How To Keep Your Employees Engaged During and Long After a Pandemic
By Ashley Ward
As the COVID-19 pandemic forces more and more Americans to work remotely, the question on my mind has been – to what effect, does working independently have on an employee’s personal outlook and mindset?
From the words of Bob Nelson, “an employee’s motivation is a direct result of the sum of interactions with his or her manager.”
With the state of the world right now, managers are definitely limited in the number of interactions they can have with their employees. (There is only so much Zoom one can handle.)
Based on a recent report from CNBC, 60% of respondents feel either as productive or even more productive than when they were working at an office, leaving many individuals to report that they don’t even want to go back to the office.
A new employee engagement study done by Leadership IQ reveals that an employee’s mindset, such as their resilience and optimism, actually matters more than having a great manager. There are actually 18 outlooks that can increase positive feelings at work – as shown in the photo below.
Outlooks such as these are not exclusively intrinsic. These mindsets can definitely be developed and improved by oneself and an office environment. So, is it still worthwhile to have good managers? Of course. A positive team leader and collaborative team players are crucial to creating effective outcomes and a supportive work environment.
But what we are finding more and more, is that not only can these 18 outlooks lead to an increase in career satisfaction, inspiration and employee engagement, but this research is also showing us that executives, HR leaders and managers need to spend more time and effort on developing their employee’s outlooks, such as resilience and optimism. The role of the manager is still vital in employee engagement as managers can help shape employee outlooks.
Ginny Koole, Hire for Hope’s Talent Advisor, believes “a good manager is key no matter your wiring or mindset. It can take the most resilient person down.”
She also stresses the importance of the manager’s own engagement with the needs of their employees.
“Some people,” she reminds, “myself included, tend to need more from a manger. Others, not so much. That is why it’s so important to know what your employee needs!”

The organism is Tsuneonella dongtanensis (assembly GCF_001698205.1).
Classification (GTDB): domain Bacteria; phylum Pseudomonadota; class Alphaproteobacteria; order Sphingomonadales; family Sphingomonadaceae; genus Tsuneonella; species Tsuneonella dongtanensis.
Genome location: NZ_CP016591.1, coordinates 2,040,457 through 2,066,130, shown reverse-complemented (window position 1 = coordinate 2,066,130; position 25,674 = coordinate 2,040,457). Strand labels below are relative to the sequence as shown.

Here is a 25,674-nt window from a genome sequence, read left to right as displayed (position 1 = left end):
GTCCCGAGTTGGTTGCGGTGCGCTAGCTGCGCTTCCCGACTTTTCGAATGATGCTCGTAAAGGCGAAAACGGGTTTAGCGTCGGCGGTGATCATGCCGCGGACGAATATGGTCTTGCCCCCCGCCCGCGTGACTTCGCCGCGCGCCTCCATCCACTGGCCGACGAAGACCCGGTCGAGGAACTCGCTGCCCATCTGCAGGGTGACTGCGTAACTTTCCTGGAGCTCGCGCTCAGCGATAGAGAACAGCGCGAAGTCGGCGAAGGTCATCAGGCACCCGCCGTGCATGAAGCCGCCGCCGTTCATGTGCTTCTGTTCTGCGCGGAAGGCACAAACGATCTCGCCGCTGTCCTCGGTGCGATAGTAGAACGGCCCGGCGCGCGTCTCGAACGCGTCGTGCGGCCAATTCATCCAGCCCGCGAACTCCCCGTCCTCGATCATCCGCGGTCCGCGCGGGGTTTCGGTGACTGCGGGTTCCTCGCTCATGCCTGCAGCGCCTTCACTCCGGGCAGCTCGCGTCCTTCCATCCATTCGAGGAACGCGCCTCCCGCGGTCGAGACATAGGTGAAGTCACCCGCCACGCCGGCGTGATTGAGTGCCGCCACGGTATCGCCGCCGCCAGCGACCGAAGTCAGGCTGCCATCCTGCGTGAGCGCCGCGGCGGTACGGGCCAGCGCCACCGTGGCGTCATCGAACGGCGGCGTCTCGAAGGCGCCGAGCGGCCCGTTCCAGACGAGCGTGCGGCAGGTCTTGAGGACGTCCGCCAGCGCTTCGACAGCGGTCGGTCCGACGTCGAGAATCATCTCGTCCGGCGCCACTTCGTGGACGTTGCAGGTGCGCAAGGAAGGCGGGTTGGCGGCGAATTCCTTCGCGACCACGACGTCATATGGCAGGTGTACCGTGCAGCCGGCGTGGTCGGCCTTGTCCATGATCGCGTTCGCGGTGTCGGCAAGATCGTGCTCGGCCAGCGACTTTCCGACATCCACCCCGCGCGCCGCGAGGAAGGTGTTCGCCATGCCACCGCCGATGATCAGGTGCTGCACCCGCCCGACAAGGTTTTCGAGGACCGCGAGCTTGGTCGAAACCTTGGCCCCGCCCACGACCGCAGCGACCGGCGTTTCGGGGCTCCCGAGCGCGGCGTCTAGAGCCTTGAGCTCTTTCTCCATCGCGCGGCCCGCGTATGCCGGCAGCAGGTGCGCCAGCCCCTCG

If the research does not speak to you, just think about your own team – you treat them all equally, give them the same amount of attention, but some are coping with this crisis better than others and it’s important to remember that some are dealing with a myriad of challenges and loss. While some may be struggling, others are thriving – some even thriving to the point where they get more work done at home than in the office.
The difference that lies between those who struggle and thrive during times of crisis depends on their mindset. Those who work with a positive attitude and remain resilient despite whatever obstacle or challenge arises can achieve much greater success than those who crumble in the face of difficulty.
As Malcolm Galdwell once said, “It’s not how much money we make that ultimately makes us happy between 9 and 5. It’s whether or not our work fulfills us.”
Predictive Index defines employee engagement as the emotional commitment an employee has toward their organization and its goals. Within Predictive Index’s Talent Optimization framework, they refer to the 4 forces of employee disengagement: job fit, manager, team, and culture. If you have a job that’s a great fit, you love your manager, your team, and the culture, then the odds are really good that you will be highly engaged (going above and beyond).
It’s important to find the right people strategy and the employees with the hard wiring that lends itself to success at your company. Know what drives your employees so you’re able to provide the support they need to stay highly engaged. Let’s use this time as a chance to grow — a chance to support our employees’ outlook on life and their work so they can leave each day feeling satisfied and fulfilled.
Do you have questions about how to increase your employee engagement? Email Hire for Hope’s Talent Advisor, Ginny Koole at firstname.lastname@example.org.